Marco Orlando

One of my favorite clips on YouTube comes from a 2006 press conference immediately following Monday Night Football. Dennis Green was the head coach of a struggling Arizona Cardinals team at the time, and they’d just had the rug pulled out from underneath them by an undefeated yet one-dimensional Chicago Bears team that finished 13-3 that season and lost to the Indianapolis Colts at Super Bowl XLI. The common refrain from Dennis Green’s memorable outburst after losing was “They are who we thought they were!” . . . Or are they?

All these years later, this popular refrain has become a recurring theme in my life. We probably all know of people who we think we have all figured out and know so well. Some of them can never seem to get out of their own way for whatever reason because we have it in our heads that they just can’t help themselves. We think they are the way they are, that they’re set in their ways and that they’re not going to change. To an extent, that may be true. We don’t really know for sure because we don’t always have all the facts. This is where listening for the “untold story” comes in. Sometimes we have to look and listen for context clues and figure out what people aren’t telling us when we talk to them. I’ll admit, this was a bit of a challenge for me at times when I worked in social and human services.

We all probably also know of people who are absolutely convinced that the way they see things is the way things really must be. It can be difficult for some of these people to understand the difference between perception and reality, especially if they have a disability. I know I struggle with it from time to time. I’ll own up to that. My peripheral vision isn’t always the greatest. I feel like I can never be too careful when I’m dealing with other people. I feel like I always need to have my head on a swivel when I’m out and around. I don’t always trust very many people not to screw with me when I first meet them, and it takes me a while to warm up to other people sometimes before I can form an opinion one way or the other.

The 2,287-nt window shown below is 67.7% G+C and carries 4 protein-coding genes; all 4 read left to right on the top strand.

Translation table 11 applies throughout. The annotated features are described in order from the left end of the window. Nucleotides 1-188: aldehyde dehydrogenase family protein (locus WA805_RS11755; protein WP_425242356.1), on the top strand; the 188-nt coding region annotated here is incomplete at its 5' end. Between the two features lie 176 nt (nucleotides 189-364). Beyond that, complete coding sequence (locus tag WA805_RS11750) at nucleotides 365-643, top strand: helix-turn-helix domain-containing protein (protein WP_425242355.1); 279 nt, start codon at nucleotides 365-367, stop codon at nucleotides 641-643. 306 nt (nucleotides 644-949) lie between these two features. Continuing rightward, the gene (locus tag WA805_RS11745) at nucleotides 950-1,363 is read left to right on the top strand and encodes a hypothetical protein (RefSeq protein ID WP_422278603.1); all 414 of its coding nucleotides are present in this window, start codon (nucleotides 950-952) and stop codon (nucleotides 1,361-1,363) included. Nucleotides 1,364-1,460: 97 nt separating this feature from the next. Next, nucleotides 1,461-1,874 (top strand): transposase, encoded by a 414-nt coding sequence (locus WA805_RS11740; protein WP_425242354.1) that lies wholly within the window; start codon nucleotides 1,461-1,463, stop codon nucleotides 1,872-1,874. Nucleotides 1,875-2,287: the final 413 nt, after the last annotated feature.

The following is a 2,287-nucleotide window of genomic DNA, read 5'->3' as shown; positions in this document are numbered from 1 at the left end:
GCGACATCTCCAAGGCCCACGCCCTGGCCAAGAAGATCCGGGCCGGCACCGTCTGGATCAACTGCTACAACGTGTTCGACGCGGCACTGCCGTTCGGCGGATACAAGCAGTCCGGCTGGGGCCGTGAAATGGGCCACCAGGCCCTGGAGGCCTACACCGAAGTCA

I’m Italian on my father’s side, and I have a bit of a “mob mentality” because of it. I wish it didn’t always bother me so much when my family and friends aren’t being treated the way they should be treated. But at the same time, I feel like taking things personally is the only way I can ever truly care about anything. I’ll be honest, I was a growing papa bear for a while, and I got a little too feisty for my own good recently. I know I’m not always so easy to deal with and I’m not always so pleasant to be around. I’m just glad I have people in my life that care about me who can redirect me and calm me down when my emotions get the better of me.

Part of my problem is that I often put too much thought into everything, and that can make things overwhelming for me. Not only does it make thinking hard, but it makes it hard for me to think. I’ve always found it helpful having another person help me process things in my head, especially during times of stress and conflict. Many times, a lot of unresolved issues any of us may have can usually be taken care of just by talking things out and thinking out loud. I know I’ve always gotten more accomplished that way.

If you are self advocate and would like to share a blog post with us please email Laurie Coldwell at lcoldwell@sufumaine.org   


The Speaking Up For Us (SUFU) blog contains views and opinions of each individual writer. The views and opinions expressed through these channels are purely the bloggers’ own and does not reflect the opinion of SUFU as an organization or any SUFU staff member.

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